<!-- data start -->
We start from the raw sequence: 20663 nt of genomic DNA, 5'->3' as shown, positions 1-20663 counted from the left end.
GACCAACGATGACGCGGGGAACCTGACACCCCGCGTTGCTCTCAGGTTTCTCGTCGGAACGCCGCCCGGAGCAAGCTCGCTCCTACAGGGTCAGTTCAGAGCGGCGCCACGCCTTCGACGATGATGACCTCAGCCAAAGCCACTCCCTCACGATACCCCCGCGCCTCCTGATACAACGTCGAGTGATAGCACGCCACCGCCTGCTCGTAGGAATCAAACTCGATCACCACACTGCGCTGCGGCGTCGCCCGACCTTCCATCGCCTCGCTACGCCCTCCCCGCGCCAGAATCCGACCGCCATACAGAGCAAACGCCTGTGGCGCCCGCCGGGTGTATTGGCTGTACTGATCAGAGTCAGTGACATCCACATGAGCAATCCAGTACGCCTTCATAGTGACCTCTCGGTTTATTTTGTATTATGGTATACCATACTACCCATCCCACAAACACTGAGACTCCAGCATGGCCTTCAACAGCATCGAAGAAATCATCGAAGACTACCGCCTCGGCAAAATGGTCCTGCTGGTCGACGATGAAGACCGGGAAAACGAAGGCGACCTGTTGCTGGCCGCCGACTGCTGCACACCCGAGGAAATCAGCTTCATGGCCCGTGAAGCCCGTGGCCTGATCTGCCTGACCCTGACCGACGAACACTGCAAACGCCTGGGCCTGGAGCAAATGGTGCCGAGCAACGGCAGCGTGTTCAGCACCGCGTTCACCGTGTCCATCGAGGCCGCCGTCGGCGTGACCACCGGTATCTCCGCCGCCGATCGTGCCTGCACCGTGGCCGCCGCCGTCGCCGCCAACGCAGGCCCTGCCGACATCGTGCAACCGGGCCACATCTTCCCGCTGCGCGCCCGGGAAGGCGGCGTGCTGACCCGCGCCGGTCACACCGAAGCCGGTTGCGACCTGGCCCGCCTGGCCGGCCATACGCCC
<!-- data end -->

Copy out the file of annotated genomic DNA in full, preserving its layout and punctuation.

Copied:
We start from the raw sequence: 20663 nt of genomic DNA, 5'->3' as shown, positions 1-20663 counted from the left end.
GACCAACGATGACGCGGGGAACCTGACACCCCGCGTTGCTCTCAGGTTTCTCGTCGGAACGCCGCCCGGAGCAAGCTCGCTCCTACAGGGTCAGTTCAGAGCGGCGCCACGCCTTCGACGATGATGACCTCAGCCAAAGCCACTCCCTCACGATACCCCCGCGCCTCCTGATACAACGTCGAGTGATAGCACGCCACCGCCTGCTCGTAGGAATCAAACTCGATCACCACACTGCGCTGCGGCGTCGCCCGACCTTCCATCGCCTCGCTACGCCCTCCCCGCGCCAGAATCCGACCGCCATACAGAGCAAACGCCTGTGGCGCCCGCCGGGTGTATTGGCTGTACTGATCAGAGTCAGTGACATCCACATGAGCAATCCAGTACGCCTTCATAGTGACCTCTCGGTTTATTTTGTATTATGGTATACCATACTACCCATCCCACAAACACTGAGACTCCAGCATGGCCTTCAACAGCATCGAAGAAATCATCGAAGACTACCGCCTCGGCAAAATGGTCCTGCTGGTCGACGATGAAGACCGGGAAAACGAAGGCGACCTGTTGCTGGCCGCCGACTGCTGCACACCCGAGGAAATCAGCTTCATGGCCCGTGAAGCCCGTGGCCTGATCTGCCTGACCCTGACCGACGAACACTGCAAACGCCTGGGCCTGGAGCAAATGGTGCCGAGCAACGGCAGCGTGTTCAGCACCGCGTTCACCGTGTCCATCGAGGCCGCCGTCGGCGTGACCACCGGTATCTCCGCCGCCGATCGTGCCTGCACCGTGGCCGCCGCCGTCGCCGCCAACGCAGGCCCTGCCGACATCGTGCAACCGGGCCACATCTTCCCGCTGCGCGCCCGGGAAGGCGGCGTGCTGACCCGCGCCGGTCACACCGAAGCCGGTTGCGACCTGGCCCGCCTGGCCGGCCATACGCCC